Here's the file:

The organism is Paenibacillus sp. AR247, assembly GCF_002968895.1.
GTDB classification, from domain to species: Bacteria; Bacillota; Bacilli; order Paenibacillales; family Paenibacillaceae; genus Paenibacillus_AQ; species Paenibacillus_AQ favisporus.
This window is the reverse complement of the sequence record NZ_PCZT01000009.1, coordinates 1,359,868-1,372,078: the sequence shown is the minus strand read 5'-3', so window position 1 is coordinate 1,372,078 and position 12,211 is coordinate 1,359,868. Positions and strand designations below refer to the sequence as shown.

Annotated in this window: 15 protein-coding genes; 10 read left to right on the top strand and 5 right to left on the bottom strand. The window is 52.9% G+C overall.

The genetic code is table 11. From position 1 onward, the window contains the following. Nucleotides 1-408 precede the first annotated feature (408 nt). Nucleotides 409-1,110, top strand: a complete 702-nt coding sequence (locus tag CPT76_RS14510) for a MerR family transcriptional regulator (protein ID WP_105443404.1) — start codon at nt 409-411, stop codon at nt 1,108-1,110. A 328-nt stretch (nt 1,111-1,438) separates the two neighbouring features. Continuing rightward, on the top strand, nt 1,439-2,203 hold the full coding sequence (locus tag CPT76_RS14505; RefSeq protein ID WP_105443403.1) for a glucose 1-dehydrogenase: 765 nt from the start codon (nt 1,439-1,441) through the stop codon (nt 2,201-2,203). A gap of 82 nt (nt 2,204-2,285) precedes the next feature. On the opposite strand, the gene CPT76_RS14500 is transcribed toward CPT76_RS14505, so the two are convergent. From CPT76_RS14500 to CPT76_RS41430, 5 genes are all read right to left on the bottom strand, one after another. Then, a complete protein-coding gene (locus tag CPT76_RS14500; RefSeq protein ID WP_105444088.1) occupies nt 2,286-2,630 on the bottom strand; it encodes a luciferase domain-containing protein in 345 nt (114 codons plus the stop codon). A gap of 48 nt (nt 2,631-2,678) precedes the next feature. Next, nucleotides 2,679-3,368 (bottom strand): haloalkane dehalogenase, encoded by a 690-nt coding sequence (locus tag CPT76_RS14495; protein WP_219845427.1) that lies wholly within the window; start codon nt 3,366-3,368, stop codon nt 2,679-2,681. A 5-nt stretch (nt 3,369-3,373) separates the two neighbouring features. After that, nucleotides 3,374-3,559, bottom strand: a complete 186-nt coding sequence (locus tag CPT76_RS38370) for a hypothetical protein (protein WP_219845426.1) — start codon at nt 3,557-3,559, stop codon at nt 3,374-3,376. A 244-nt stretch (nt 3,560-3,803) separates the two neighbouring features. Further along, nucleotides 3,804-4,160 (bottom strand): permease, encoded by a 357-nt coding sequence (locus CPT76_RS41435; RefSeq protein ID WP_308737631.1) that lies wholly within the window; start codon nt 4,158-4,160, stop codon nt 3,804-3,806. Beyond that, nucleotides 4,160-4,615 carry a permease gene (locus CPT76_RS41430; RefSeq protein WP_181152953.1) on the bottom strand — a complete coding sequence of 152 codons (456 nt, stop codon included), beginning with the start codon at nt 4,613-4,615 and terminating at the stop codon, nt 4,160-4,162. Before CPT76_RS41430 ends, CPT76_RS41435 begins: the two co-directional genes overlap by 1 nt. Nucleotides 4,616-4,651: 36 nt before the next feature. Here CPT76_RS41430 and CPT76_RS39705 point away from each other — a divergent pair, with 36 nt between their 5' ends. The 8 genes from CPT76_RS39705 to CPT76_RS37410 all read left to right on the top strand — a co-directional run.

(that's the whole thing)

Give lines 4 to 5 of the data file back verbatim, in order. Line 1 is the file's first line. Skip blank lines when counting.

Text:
Annotated in this window: 15 protein-coding genes; 10 read left to right on the top strand and 5 right to left on the bottom strand. The window is 52.9% G+C overall.

The genetic code is table 11. From position 1 onward, the window contains the following. Nucleotides 1-408 precede the first annotated feature (408 nt). Nucleotides 409-1,110, top strand: a complete 702-nt coding sequence (locus tag CPT76_RS14510) for a MerR family transcriptional regulator (protein ID WP_105443404.1) — start codon at nt 409-411, stop codon at nt 1,108-1,110. A 328-nt stretch (nt 1,111-1,438) separates the two neighbouring features. Continuing rightward, on the top strand, nt 1,439-2,203 hold the full coding sequence (locus tag CPT76_RS14505; RefSeq protein ID WP_105443403.1) for a glucose 1-dehydrogenase: 765 nt from the start codon (nt 1,439-1,441) through the stop codon (nt 2,201-2,203). A gap of 82 nt (nt 2,204-2,285) precedes the next feature. On the opposite strand, the gene CPT76_RS14500 is transcribed toward CPT76_RS14505, so the two are convergent. From CPT76_RS14500 to CPT76_RS41430, 5 genes are all read right to left on the bottom strand, one after another. Then, a complete protein-coding gene (locus tag CPT76_RS14500; RefSeq protein ID WP_105444088.1) occupies nt 2,286-2,630 on the bottom strand; it encodes a luciferase domain-containing protein in 345 nt (114 codons plus the stop codon). A gap of 48 nt (nt 2,631-2,678) precedes the next feature. Next, nucleotides 2,679-3,368 (bottom strand): haloalkane dehalogenase, encoded by a 690-nt coding sequence (locus tag CPT76_RS14495; protein WP_219845427.1) that lies wholly within the window; start codon nt 3,366-3,368, stop codon nt 2,679-2,681. A 5-nt stretch (nt 3,369-3,373) separates the two neighbouring features. After that, nucleotides 3,374-3,559, bottom strand: a complete 186-nt coding sequence (locus tag CPT76_RS38370) for a hypothetical protein (protein WP_219845426.1) — start codon at nt 3,557-3,559, stop codon at nt 3,374-3,376. A 244-nt stretch (nt 3,560-3,803) separates the two neighbouring features. Further along, nucleotides 3,804-4,160 (bottom strand): permease, encoded by a 357-nt coding sequence (locus CPT76_RS41435; RefSeq protein ID WP_308737631.1) that lies wholly within the window; start codon nt 4,158-4,160, stop codon nt 3,804-3,806. Beyond that, nucleotides 4,160-4,615 carry a permease gene (locus CPT76_RS41430; RefSeq protein WP_181152953.1) on the bottom strand — a complete coding sequence of 152 codons (456 nt, stop codon included), beginning with the start codon at nt 4,613-4,615 and terminating at the stop codon, nt 4,160-4,162. Before CPT76_RS41430 ends, CPT76_RS41435 begins: the two co-directional genes overlap by 1 nt. Nucleotides 4,616-4,651: 36 nt before the next feature. Here CPT76_RS41430 and CPT76_RS39705 point away from each other — a divergent pair, with 36 nt between their 5' ends. The 8 genes from CPT76_RS39705 to CPT76_RS37410 all read left to right on the top strand — a co-directional run.